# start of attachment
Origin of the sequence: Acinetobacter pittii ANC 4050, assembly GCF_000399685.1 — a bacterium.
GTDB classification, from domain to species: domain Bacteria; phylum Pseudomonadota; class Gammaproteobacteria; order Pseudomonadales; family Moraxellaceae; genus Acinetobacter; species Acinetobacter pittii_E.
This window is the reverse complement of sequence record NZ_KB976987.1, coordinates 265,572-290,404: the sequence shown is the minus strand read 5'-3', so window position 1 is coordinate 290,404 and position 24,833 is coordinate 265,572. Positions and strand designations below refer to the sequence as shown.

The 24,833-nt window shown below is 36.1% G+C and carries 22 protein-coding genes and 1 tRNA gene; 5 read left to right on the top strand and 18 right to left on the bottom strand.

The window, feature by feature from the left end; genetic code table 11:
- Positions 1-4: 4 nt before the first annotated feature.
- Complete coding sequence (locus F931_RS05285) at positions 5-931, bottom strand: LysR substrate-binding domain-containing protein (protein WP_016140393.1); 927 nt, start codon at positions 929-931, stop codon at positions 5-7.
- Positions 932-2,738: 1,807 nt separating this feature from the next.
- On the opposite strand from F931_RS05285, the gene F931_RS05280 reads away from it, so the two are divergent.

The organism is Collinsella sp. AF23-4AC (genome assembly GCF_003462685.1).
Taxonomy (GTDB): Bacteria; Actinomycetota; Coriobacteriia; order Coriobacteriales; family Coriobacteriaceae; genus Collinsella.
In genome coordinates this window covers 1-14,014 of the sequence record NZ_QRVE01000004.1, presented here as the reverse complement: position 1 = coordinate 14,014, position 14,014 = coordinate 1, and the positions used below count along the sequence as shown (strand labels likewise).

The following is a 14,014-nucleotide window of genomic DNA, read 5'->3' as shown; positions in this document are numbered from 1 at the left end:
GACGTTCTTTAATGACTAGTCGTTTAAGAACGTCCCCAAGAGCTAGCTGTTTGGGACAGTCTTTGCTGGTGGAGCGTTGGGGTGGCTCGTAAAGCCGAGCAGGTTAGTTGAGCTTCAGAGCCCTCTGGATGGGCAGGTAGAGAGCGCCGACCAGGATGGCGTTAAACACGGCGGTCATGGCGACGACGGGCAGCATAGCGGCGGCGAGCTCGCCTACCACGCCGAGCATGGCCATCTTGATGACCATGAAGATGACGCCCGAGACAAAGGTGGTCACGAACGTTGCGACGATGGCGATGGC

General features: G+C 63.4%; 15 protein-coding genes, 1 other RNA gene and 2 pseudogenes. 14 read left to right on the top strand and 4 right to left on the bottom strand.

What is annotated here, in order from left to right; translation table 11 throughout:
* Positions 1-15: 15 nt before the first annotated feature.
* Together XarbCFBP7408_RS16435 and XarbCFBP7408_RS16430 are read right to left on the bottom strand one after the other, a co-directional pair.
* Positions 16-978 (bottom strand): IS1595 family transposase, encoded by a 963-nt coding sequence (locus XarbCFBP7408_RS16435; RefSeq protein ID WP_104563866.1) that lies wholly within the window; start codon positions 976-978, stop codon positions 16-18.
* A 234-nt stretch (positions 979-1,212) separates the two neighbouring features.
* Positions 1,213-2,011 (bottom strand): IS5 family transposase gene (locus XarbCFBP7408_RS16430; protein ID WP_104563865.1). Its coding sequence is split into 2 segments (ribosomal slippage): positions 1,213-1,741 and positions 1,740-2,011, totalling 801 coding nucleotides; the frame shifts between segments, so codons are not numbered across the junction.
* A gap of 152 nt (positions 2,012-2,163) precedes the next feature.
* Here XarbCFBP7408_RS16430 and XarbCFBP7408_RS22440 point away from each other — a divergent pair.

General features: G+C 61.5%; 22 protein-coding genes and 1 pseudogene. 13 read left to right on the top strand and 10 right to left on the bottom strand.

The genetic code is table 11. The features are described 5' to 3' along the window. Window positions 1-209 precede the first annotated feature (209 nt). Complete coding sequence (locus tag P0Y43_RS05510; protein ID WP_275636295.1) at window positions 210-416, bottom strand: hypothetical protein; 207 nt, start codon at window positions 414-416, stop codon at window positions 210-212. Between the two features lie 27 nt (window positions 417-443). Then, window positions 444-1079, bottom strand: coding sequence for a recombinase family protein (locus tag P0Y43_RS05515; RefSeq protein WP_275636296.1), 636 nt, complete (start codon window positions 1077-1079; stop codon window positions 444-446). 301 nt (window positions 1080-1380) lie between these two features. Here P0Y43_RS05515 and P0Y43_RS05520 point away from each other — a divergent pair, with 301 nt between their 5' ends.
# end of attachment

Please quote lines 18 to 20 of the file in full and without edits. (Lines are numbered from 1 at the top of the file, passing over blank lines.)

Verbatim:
* Together XarbCFBP7408_RS16435 and XarbCFBP7408_RS16430 are read right to left on the bottom strand one after the other, a co-directional pair.
* Positions 16-978 (bottom strand): IS1595 family transposase, encoded by a 963-nt coding sequence (locus XarbCFBP7408_RS16435; RefSeq protein ID WP_104563866.1) that lies wholly within the window; start codon positions 976-978, stop codon positions 16-18.
* A 234-nt stretch (positions 979-1,212) separates the two neighbouring features.